What is the MIND Diet?
What if you could slow the cognitive decline of aging and reduce your risk of developing Alzheimer’s disease – just by making a few changes to your breakfast, lunch and dinner? Well, the creators of the MIND diet (which stands for Mediterranean-DASH Intervention for Neurodegenerative Delay) say you can. In fact, according to research published in Alzheimer’s & Dementia: The Journal of the Alzheimer’s Association, the diet reduced Alzheimer’s risk by 53 percent among those who followed the plan strictly and 35 percent for those who followed it moderately well.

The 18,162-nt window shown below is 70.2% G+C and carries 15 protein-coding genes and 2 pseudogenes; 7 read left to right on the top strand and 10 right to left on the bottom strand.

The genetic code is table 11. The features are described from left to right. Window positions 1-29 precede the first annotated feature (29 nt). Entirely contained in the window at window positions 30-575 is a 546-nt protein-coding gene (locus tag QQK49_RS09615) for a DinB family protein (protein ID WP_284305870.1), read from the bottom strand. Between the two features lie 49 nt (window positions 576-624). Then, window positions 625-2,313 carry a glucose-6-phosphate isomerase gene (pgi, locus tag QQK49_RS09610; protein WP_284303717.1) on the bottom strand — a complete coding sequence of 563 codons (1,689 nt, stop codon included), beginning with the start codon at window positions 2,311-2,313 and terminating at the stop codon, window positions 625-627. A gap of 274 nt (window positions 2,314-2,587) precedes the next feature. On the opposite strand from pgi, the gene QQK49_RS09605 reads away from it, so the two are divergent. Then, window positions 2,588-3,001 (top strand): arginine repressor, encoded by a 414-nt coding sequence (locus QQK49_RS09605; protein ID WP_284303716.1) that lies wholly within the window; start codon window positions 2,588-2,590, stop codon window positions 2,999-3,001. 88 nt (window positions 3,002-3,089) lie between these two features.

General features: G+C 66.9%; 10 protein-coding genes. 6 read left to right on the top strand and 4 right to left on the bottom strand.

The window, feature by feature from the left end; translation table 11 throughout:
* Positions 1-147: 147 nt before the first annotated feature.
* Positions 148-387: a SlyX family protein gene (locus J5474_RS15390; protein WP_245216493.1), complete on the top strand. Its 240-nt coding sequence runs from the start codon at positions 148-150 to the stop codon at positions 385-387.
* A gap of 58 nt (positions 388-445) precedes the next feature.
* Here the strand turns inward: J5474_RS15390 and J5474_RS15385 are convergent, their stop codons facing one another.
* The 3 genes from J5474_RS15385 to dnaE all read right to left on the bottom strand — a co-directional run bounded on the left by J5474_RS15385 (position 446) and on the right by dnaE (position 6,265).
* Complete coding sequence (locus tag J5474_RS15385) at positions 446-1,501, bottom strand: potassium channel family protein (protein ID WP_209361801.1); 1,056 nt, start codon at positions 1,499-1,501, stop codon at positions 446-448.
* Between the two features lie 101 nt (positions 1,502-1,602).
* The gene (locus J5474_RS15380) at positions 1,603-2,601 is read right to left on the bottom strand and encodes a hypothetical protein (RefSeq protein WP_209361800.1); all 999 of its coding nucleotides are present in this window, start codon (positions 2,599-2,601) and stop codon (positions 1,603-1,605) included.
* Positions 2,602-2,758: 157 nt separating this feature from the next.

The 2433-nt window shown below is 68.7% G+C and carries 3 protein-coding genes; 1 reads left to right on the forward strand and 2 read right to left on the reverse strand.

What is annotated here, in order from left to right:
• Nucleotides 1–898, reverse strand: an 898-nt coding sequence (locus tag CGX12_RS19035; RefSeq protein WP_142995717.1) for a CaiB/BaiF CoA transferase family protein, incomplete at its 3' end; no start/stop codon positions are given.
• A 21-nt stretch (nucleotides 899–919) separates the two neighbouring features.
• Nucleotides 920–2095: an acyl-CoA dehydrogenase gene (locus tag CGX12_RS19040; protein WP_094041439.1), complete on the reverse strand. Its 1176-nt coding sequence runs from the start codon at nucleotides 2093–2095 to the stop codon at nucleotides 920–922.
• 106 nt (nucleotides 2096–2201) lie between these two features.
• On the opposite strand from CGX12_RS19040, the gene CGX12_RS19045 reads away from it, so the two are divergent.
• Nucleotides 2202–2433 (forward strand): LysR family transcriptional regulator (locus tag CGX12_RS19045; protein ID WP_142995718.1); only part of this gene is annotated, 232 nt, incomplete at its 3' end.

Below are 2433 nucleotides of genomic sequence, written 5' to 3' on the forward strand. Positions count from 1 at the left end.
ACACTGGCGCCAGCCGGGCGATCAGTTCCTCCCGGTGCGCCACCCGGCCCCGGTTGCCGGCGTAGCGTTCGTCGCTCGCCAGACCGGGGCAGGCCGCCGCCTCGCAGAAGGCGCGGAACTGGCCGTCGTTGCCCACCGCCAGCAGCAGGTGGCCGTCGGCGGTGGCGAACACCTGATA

The MIND diet has zeroed in on aspects of the heart-healthy Mediterranean diet and blood-pressure-slashing DASH (which stands for Dietary Approaches to Stop Hypertension) diet for the biggest brain-boosting benefits. The plan lists 10 healthy food groups and five that you should avoid. It comes down to limiting foods that are high in saturated fats and calories but have low nutritional value, and including healthy foods that offer nutrients that help your brain, says Martha Clare Morris, director of nutrition and nutritional epidemiology at Rush University Medical Center in Chicago, who created the MIND diet. “The top nutrients are vitamin E, B vitamins, omega 3s, some of the carotenoids, lutein in particular, and flavonoids,” she explains. That means lots of leafy greens, nuts and olive oil (and even wine!) but no butter, cheese or fried foods. Follow our seven-day plan for tips from the diet’s creator.